The main principle of a speaker depends on this constant change in the voice coil's polarity. The voice coil is suspended over a permanent magnet by a flexible holder called a spider. The spider must be sturdy enough to hold the voice coil in place, but flexible enough to allow the voice coil to vibrate freely. The permanent magnet has a constant polarity. When the voice coil's polarity is negative, the entire assembly is pulled towards the positive end of the permanent magnet. When the polarity becomes positive, the two magnets repel each other and the voice coil is slightly raised. This occurs hundreds or even thousands of times per second, which causes the voice coil to vibrate in the same pattern as the original guitar string. The relationship between the vibrating voice coil and the stationary permanent magnet is responsible for recreating the disturbance in air pressure.

Because this initial vibration is not very strong, the soundwaves must be amplified further. The voice coil is attached to the bottom center of a cone made from paper or other flexible material. As the coil vibrates, the cone is also forced to reproduce the changes in air pressure. Because it is shaped like a cone, almost all of the soundwaves are forced out of the front of a speaker. These amplified waves go out in all directions, but many reach human ears. The eardrum picks up the air pressure changes and vibrates in a pattern the brain recognizes and interprets as sound.

Just about every speaker works by the same principle of vibrations from a voice coil, but not every speaker is ideal for sound reproduction.

Higher frequency soundwaves work best with smaller speakers, while low frequency soundwaves are best reproduced on larger ones. Stereo systems often feature two or three different speakers stacked together in a tower. The smallest speaker is called a tweeter, the medium speaker is called a midrange and the largest speaker is called a woofer. Each speaker receives a specific set of electrical signals from a device called a crossover.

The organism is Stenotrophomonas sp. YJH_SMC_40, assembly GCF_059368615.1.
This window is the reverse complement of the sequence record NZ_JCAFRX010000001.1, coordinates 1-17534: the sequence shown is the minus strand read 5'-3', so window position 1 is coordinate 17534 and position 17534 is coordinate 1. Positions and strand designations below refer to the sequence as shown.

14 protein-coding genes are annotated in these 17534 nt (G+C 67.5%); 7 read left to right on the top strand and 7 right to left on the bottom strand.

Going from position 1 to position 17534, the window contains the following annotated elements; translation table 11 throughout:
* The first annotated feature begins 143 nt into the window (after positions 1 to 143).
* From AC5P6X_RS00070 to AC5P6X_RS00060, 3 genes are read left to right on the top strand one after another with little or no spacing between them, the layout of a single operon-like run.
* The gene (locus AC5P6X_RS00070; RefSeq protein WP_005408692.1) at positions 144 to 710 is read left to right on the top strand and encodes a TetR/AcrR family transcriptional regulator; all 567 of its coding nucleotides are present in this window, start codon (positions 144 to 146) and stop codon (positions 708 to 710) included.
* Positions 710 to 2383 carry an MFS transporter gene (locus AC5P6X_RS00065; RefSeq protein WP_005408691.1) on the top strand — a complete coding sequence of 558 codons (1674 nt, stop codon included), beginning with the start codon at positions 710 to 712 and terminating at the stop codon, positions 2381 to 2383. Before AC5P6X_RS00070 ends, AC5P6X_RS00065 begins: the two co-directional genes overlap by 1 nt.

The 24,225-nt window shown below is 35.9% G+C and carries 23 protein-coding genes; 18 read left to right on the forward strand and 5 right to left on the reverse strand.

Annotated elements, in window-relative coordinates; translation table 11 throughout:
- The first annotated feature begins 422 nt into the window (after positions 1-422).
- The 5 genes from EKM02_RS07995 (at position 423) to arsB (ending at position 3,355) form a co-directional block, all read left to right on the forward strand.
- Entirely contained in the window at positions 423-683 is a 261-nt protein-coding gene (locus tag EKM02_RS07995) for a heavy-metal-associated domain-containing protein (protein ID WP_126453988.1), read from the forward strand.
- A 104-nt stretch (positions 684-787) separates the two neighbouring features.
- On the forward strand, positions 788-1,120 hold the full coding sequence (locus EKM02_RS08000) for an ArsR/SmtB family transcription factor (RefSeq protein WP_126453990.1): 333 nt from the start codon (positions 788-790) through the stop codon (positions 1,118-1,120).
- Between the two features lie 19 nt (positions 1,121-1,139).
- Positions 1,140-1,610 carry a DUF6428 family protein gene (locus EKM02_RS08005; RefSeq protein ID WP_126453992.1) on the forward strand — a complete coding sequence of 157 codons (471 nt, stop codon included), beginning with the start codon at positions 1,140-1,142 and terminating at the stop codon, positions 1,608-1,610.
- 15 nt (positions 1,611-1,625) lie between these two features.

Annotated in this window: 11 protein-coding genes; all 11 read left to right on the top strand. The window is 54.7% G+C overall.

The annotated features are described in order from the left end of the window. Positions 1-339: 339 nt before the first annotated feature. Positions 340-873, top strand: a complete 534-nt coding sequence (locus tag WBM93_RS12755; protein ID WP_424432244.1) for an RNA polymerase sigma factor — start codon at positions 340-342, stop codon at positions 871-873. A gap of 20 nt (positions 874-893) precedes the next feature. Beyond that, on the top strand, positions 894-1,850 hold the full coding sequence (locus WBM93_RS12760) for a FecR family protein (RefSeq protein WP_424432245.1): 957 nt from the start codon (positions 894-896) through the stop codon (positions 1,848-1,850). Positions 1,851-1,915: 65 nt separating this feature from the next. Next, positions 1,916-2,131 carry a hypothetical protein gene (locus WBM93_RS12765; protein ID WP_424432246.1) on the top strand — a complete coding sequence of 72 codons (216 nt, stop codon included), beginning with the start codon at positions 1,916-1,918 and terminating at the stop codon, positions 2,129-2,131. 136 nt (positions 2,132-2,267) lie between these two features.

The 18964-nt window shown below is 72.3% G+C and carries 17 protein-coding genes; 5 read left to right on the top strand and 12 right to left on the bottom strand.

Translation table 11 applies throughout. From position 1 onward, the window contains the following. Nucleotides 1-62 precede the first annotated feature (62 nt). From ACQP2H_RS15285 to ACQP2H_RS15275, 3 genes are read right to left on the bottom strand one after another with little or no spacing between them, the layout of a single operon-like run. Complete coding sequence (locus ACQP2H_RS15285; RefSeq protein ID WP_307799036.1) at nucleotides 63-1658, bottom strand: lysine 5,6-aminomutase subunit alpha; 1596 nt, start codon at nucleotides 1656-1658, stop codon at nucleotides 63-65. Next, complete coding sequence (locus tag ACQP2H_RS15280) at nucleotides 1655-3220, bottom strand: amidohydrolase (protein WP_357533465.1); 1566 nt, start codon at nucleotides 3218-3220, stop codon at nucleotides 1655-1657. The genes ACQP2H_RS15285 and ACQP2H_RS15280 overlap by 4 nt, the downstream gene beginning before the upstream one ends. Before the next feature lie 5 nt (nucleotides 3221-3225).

Crossovers work on the principal of controlling electrical flow through special filters. A controller called a capacitor will only allow the higher frequencies of sound to flow to the tweeter's voice coil. Therefore, tweeters only reproduce sounds above a specific frequency. Woofers are controlled by inductors, which limit the high range but allow low frequency electrical impulses to flow to the voice coil. Midranges have both an inductor and a capacitor, which effectively dampens the lows and highs and leaves only the middle frequency impulses to reach the midrange voice coil.

Some consumers will also purchase specialized speakers such as subwoofers, which deepen the bass sounds of recordings significantly. Some home theater systems also feature double-side speakers which work best from behind the listener. Sound is reflected to the rear, left and right of the listener. Modern speakers may contain better quality membranes or more sensitive coils for a higher quality reproduction.